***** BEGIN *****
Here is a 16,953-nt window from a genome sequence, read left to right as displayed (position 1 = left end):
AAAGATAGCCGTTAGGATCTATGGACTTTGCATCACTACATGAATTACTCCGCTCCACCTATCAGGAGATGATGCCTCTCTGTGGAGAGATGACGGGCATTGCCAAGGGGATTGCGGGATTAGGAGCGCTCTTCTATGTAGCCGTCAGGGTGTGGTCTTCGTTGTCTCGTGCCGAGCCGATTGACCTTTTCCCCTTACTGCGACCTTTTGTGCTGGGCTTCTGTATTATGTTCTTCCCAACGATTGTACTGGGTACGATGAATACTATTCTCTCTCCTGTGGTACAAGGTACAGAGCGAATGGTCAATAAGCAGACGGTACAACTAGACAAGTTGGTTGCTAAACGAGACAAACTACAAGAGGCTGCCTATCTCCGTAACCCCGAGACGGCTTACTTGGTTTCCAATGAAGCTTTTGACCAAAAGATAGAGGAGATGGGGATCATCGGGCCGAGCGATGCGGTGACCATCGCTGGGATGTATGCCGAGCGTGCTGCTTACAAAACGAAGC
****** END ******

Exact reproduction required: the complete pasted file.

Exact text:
Here is a 16,953-nt window from a genome sequence, read left to right as displayed (position 1 = left end):
AAAGATAGCCGTTAGGATCTATGGACTTTGCATCACTACATGAATTACTCCGCTCCACCTATCAGGAGATGATGCCTCTCTGTGGAGAGATGACGGGCATTGCCAAGGGGATTGCGGGATTAGGAGCGCTCTTCTATGTAGCCGTCAGGGTGTGGTCTTCGTTGTCTCGTGCCGAGCCGATTGACCTTTTCCCCTTACTGCGACCTTTTGTGCTGGGCTTCTGTATTATGTTCTTCCCAACGATTGTACTGGGTACGATGAATACTATTCTCTCTCCTGTGGTACAAGGTACAGAGCGAATGGTCAATAAGCAGACGGTACAACTAGACAAGTTGGTTGCTAAACGAGACAAACTACAAGAGGCTGCCTATCTCCGTAACCCCGAGACGGCTTACTTGGTTTCCAATGAAGCTTTTGACCAAAAGATAGAGGAGATGGGGATCATCGGGCCGAGCGATGCGGTGACCATCGCTGGGATGTATGCCGAGCGTGCTGCTTACAAAACGAAGC